Apple to raise App Store prices in Turkey, citing exchange rate changes

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Apple will raise the price of apps and in-app purchases on its App Store in Turkey due to exchange rate changes, according to an announcement posted on the Apple Developer website on Wednesday.

Apple’s decision to increase App Store prices came after increasing the price of Apple products sold at its online store in late November.

“In the next few days, prices of apps and in-app purchases (excluding auto-renewable subscriptions) on the App Store will increase in Turkey. Your proceeds will be adjusted accordingly and will be calculated based on the tax-exclusive price,” the announcement said, addressing developers.

Apple informed developers that the Pricing and Availability section of My Apps will be updated when the changes enter into force, adding: “You can change the price of your apps and in-app purchases (including auto-renewable subscriptions) at any time in App Store Connect. If you offer subscriptions, you can choose to preserve prices for existing subscribers.”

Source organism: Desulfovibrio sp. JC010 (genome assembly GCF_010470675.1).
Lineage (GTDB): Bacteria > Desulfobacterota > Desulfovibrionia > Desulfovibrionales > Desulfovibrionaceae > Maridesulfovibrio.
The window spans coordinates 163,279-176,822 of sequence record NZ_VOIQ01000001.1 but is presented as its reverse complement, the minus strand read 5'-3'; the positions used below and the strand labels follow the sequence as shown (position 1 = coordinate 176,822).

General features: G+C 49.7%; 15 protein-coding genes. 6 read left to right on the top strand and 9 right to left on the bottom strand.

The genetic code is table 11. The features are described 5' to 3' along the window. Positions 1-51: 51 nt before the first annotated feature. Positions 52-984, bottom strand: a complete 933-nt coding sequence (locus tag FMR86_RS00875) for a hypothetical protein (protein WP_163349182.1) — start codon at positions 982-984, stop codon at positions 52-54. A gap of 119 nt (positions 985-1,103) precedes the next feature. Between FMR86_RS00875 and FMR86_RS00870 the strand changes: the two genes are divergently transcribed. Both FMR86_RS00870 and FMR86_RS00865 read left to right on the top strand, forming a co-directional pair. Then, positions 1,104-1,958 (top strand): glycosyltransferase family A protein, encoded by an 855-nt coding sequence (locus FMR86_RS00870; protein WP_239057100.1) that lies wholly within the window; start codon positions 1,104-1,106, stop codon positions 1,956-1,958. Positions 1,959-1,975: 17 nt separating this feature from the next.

Apple gave a link to a document of all the new prices for Turkey according to which Tier 1 apps will now be priced starting at TL 16.99 (around $1.24), up from the TL 10.99 price that was set in October when Apple first raised its App Store pricing in Turkey.

Apple in late November temporarily halted the sale of devices in Turkey due to the meltdown of the Turkish lira, only to resume sales a few days later, introducing significant price increases. An iPhone 13, for example, is priced at TL 14,999 (around $1,095), up from the original TL 11,999 (around $875) price before the hike.

The beleaguered Turkish lira lost 15 percent against the US dollar after President Recep Tayyip Erdoğan defended recent sharp cuts in interest rates by the central bank, vowing to succeed in his “economic war of independence.”

The ruling Justice and Development Party (AKP) blames the weakening lira on “foreign powers launching an economic attack on the country.”

Under pressure from Erdoğan, the central bank cut its policy rate last month by 100 basis points to 15 percent, well below the then-inflation of nearly 20 percent, and signaled further easing.

In power for 19 years, Erdoğan peppers his daily speeches with imagery of the country “rebounding” and growing into “one of the largest economies in the world.”

However, Erdoğan’s AKP is sliding in opinion polls ahead of elections scheduled for 2023, reflecting the sharply higher cost of living.

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